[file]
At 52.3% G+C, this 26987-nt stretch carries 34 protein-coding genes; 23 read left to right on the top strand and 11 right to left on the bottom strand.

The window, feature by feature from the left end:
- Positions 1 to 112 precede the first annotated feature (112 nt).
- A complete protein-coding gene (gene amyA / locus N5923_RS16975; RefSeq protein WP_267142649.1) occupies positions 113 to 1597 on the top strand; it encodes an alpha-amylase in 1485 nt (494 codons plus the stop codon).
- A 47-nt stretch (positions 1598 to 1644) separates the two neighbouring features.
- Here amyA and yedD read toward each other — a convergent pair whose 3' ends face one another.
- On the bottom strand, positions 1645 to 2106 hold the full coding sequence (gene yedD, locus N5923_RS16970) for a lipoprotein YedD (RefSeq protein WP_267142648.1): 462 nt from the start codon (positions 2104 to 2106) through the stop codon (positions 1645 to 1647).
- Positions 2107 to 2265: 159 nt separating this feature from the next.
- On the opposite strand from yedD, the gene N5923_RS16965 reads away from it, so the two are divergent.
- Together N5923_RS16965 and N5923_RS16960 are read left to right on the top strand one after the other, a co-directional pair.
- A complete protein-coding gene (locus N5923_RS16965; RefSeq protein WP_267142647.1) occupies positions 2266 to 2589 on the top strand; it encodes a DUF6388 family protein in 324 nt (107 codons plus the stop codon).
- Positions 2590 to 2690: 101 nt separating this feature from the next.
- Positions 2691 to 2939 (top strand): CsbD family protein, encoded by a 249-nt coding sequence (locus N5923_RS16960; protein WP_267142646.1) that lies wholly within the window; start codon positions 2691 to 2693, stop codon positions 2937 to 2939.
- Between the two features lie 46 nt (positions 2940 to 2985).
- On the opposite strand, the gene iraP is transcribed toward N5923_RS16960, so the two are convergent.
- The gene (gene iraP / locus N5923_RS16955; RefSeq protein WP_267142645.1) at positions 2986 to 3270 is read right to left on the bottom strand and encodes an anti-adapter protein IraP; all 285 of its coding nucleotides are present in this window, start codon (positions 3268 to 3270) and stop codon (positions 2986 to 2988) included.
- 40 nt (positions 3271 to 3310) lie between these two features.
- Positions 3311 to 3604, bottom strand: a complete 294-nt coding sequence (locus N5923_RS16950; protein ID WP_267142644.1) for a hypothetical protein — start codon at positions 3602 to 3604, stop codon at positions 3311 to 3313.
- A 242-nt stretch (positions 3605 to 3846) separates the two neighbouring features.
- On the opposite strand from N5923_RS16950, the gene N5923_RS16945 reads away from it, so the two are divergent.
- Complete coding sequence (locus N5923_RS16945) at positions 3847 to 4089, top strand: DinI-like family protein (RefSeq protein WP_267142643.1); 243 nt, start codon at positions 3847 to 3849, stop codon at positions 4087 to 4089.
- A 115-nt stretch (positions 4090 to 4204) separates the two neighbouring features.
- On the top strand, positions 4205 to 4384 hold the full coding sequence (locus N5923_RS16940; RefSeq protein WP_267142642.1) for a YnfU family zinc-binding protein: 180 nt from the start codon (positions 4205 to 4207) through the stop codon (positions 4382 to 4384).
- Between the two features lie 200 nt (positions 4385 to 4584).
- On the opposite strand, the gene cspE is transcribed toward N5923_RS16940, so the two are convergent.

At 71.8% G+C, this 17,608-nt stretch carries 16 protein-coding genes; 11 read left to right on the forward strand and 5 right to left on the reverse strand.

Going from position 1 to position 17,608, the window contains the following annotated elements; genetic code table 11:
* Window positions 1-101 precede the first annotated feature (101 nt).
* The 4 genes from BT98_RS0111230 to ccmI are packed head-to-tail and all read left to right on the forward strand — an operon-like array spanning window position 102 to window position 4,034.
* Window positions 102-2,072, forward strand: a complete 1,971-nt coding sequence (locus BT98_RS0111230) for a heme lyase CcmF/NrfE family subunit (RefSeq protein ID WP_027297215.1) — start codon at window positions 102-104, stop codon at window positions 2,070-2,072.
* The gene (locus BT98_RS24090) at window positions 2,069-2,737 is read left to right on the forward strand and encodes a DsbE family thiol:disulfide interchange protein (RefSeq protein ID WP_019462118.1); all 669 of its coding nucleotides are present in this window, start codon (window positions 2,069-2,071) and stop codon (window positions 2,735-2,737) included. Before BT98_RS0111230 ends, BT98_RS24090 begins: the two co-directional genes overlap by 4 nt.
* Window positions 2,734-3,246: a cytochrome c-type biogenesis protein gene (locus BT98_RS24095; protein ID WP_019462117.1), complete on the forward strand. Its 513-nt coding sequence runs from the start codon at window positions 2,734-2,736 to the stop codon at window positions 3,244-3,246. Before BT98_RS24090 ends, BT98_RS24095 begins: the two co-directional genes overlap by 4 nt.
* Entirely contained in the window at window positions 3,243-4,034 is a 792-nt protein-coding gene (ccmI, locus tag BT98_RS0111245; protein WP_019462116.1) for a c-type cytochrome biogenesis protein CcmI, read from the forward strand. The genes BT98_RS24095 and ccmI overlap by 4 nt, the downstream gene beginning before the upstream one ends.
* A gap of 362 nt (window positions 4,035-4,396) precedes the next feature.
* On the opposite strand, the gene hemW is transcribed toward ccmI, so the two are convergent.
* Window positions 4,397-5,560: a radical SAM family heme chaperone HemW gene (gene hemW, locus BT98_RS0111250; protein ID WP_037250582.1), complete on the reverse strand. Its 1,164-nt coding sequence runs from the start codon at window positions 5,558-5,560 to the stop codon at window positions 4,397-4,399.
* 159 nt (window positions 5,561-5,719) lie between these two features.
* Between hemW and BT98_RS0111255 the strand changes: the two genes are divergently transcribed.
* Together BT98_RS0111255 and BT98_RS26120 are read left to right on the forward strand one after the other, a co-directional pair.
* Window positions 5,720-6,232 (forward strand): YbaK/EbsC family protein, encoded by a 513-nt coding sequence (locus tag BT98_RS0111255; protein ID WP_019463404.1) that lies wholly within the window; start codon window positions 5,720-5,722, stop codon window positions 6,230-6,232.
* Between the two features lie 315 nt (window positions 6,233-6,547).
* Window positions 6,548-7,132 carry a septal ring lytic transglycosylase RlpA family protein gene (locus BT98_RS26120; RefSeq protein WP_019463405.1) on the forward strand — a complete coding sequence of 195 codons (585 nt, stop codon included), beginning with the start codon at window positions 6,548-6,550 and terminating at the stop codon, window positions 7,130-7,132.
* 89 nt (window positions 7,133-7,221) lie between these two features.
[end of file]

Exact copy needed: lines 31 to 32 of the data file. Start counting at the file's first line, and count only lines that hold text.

* The gene (locus BT98_RS24090) at window positions 2,069-2,737 is read left to right on the forward strand and encodes a DsbE family thiol:disulfide interchange protein (RefSeq protein ID WP_019462118.1); all 669 of its coding nucleotides are present in this window, start codon (window positions 2,069-2,071) and stop codon (window positions 2,735-2,737) included. Before BT98_RS0111230 ends, BT98_RS24090 begins: the two co-directional genes overlap by 4 nt.
* Window positions 2,734-3,246: a cytochrome c-type biogenesis protein gene (locus BT98_RS24095; protein ID WP_019462117.1), complete on the forward strand. Its 513-nt coding sequence runs from the start codon at window positions 2,734-2,736 to the stop codon at window positions 3,244-3,246. Before BT98_RS24090 ends, BT98_RS24095 begins: the two co-directional genes overlap by 4 nt.